Jerry Stucker on Working with the Headhunters

Jerry Stucker gets his groove on with the jazz-funk masters.

The Headhunters have been strutting their cool, percolating jazz-funk rituals on and off since 1973—most famously with keyboardist Herbie Hancock—which rather proves the theorem that you can’t trip up an insistent groove. But stepping into an iconic band known for shaking butts out of seats still requires some surehanded moves.

"I'm playing with guys who are so locked down and tight that if I breathe wrong, they’re looking my way,” laughs Jerry Stucker, who joins ’70s-era Headhunters Paul Jackson (bass), Mike Clark (drums), and Bill Summers (percussion)— along with keyboardist Brian Jackson—on the band's latest single, “High Fly” [Basin Street Records].

Stucker started out in Chicago, soaking up the city’s blues and R&B styles, and developed a smooth, crystal-clear tone characterized by cagey dynamic shifts and slap-like pops and pick attacks. But while these techniques let Stucker chug along in the belly of the groove, he can also soar, as shown by his long, slinky solo on “High Fly.”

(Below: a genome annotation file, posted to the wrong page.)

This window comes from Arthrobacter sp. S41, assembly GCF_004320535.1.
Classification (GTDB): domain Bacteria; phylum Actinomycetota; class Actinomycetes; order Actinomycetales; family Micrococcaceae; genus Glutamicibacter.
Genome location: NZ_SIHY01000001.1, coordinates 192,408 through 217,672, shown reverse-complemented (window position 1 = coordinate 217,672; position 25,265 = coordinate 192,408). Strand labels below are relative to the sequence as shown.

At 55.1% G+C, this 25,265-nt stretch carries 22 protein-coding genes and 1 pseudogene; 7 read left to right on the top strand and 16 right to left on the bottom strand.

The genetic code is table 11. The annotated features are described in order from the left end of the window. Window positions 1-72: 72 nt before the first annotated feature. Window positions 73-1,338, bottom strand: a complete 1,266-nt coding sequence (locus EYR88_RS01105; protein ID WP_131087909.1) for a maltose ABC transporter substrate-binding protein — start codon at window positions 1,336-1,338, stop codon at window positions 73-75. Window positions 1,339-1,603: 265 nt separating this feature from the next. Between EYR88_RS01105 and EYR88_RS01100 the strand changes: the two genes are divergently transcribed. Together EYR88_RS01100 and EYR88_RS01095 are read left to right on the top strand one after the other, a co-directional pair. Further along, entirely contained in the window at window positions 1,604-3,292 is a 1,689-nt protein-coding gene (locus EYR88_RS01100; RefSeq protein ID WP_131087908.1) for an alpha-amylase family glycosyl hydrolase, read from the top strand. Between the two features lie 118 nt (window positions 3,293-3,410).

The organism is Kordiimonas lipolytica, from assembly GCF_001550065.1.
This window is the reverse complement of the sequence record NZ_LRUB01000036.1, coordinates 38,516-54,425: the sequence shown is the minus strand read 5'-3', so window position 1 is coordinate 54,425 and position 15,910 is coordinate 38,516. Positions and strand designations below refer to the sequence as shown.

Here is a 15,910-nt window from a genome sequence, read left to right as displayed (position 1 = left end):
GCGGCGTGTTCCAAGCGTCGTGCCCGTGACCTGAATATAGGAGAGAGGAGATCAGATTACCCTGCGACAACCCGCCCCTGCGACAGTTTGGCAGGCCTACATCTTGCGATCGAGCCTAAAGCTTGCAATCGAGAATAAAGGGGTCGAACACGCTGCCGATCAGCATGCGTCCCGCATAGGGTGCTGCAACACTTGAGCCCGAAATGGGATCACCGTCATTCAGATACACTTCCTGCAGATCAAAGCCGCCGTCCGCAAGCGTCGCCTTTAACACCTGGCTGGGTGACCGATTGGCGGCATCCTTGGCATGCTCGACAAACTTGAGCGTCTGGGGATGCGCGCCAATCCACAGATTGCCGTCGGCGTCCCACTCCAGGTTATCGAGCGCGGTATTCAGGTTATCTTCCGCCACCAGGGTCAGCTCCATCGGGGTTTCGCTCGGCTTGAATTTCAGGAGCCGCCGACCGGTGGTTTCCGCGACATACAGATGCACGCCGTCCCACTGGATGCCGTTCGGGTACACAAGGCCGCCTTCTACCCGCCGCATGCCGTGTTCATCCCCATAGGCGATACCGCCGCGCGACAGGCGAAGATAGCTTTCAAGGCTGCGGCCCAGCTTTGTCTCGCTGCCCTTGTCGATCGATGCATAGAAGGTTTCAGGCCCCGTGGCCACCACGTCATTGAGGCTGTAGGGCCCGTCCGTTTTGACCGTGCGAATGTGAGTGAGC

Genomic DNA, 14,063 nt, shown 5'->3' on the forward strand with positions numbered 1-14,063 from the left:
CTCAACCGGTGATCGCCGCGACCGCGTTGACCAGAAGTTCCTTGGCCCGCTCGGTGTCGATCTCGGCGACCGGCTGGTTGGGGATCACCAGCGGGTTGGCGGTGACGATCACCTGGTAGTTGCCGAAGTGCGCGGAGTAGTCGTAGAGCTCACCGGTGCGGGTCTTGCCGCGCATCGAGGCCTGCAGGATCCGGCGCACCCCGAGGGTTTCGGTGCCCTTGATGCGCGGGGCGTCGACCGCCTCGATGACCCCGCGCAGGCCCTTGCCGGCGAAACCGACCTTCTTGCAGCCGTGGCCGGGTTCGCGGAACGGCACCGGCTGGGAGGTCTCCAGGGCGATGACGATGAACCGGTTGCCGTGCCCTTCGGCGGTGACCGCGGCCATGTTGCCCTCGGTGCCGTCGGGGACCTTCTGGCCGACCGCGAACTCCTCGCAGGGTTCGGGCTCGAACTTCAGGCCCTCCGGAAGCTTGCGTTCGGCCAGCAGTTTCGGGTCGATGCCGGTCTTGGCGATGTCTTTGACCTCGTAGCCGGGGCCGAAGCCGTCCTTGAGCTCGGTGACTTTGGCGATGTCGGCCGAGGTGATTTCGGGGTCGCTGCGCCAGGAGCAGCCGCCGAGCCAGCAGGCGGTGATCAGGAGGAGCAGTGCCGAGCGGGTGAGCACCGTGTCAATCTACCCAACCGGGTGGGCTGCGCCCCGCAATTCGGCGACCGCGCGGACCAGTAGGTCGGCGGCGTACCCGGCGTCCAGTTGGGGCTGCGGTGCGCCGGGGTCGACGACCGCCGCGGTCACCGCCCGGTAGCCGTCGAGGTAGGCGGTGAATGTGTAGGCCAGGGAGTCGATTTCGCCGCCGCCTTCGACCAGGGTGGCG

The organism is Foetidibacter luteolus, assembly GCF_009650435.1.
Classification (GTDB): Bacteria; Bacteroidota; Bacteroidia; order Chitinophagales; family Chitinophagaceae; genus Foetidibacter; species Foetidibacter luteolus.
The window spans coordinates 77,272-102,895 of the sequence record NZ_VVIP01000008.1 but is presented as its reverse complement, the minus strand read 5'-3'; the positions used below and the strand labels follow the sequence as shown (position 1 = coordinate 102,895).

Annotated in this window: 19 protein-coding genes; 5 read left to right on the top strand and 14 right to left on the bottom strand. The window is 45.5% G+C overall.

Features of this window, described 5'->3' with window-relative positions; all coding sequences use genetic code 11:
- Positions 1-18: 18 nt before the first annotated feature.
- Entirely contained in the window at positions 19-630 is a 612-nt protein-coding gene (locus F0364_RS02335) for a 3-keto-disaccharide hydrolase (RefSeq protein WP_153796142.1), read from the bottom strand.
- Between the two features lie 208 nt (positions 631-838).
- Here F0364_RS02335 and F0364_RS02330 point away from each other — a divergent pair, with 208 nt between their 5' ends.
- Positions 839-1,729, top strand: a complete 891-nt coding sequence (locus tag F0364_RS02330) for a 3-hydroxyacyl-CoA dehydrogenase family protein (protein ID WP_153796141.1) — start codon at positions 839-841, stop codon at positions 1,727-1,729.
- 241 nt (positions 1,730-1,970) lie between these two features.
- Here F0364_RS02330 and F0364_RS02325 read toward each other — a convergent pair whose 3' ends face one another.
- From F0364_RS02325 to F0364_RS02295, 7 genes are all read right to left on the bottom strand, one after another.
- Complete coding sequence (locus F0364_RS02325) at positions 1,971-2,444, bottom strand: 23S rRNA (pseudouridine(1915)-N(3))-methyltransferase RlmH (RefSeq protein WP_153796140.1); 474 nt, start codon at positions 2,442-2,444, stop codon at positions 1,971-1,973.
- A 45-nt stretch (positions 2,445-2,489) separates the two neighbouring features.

“Whether playing lead or rhythm, I strive to get control of my attack, so I can put the dynamics where I want them,” says Stucker. “Then, it’s getting my listening so sharp that I can drop a part almost anywhere and not step on any of the other rhythms that are going on. For the tones, I have this old ESP Navigator with EMG pickups that has a lot punch, but doesn’t produce overly strong mids that can interfere with the other instruments. I like a solidstate sound for rhythm, so I plug into a modified Roland Cube 60 loaded with an Altec speaker. For heavier parts, I’ll use a Tech 21 SansAmp, because I can get distortion that isn’t too fat and takes over. I use a heavy pick to get more snap and dynamic range, as well as to keep a strong, even strum going—which is crucial to the Headhunters sound.”